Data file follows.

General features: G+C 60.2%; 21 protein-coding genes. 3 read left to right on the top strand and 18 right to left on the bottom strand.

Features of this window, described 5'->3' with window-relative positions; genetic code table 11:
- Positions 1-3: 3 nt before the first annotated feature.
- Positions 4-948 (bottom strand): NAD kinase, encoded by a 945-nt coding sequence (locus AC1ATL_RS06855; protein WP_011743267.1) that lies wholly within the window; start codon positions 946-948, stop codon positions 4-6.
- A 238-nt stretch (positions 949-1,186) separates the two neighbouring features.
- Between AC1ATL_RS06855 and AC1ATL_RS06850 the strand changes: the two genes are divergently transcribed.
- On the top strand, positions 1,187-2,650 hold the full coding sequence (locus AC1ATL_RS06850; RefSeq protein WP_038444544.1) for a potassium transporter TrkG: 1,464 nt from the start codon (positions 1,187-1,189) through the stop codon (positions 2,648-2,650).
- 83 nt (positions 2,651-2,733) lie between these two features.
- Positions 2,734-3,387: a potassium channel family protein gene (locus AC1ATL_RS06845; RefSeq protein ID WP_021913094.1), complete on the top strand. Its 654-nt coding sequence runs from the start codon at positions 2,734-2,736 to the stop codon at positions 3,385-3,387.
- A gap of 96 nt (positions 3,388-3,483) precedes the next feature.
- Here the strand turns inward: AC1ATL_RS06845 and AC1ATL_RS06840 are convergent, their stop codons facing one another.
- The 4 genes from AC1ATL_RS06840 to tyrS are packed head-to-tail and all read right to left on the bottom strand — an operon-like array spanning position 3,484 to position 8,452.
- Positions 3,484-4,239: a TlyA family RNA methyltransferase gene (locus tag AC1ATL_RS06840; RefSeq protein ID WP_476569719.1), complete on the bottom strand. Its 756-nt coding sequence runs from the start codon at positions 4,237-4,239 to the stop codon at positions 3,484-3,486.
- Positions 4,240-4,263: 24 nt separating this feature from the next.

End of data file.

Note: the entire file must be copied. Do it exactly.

General features: G+C 60.2%; 21 protein-coding genes. 3 read left to right on the top strand and 18 right to left on the bottom strand.

Features of this window, described 5'->3' with window-relative positions; genetic code table 11:
- Positions 1-3: 3 nt before the first annotated feature.
- Positions 4-948 (bottom strand): NAD kinase, encoded by a 945-nt coding sequence (locus AC1ATL_RS06855; protein WP_011743267.1) that lies wholly within the window; start codon positions 946-948, stop codon positions 4-6.
- A 238-nt stretch (positions 949-1,186) separates the two neighbouring features.
- Between AC1ATL_RS06855 and AC1ATL_RS06850 the strand changes: the two genes are divergently transcribed.
- On the top strand, positions 1,187-2,650 hold the full coding sequence (locus AC1ATL_RS06850; RefSeq protein WP_038444544.1) for a potassium transporter TrkG: 1,464 nt from the start codon (positions 1,187-1,189) through the stop codon (positions 2,648-2,650).
- 83 nt (positions 2,651-2,733) lie between these two features.
- Positions 2,734-3,387: a potassium channel family protein gene (locus AC1ATL_RS06845; RefSeq protein ID WP_021913094.1), complete on the top strand. Its 654-nt coding sequence runs from the start codon at positions 2,734-2,736 to the stop codon at positions 3,385-3,387.
- A gap of 96 nt (positions 3,388-3,483) precedes the next feature.
- Here the strand turns inward: AC1ATL_RS06845 and AC1ATL_RS06840 are convergent, their stop codons facing one another.
- The 4 genes from AC1ATL_RS06840 to tyrS are packed head-to-tail and all read right to left on the bottom strand — an operon-like array spanning position 3,484 to position 8,452.
- Positions 3,484-4,239: a TlyA family RNA methyltransferase gene (locus tag AC1ATL_RS06840; RefSeq protein ID WP_476569719.1), complete on the bottom strand. Its 756-nt coding sequence runs from the start codon at positions 4,237-4,239 to the stop codon at positions 3,484-3,486.
- Positions 4,240-4,263: 24 nt separating this feature from the next.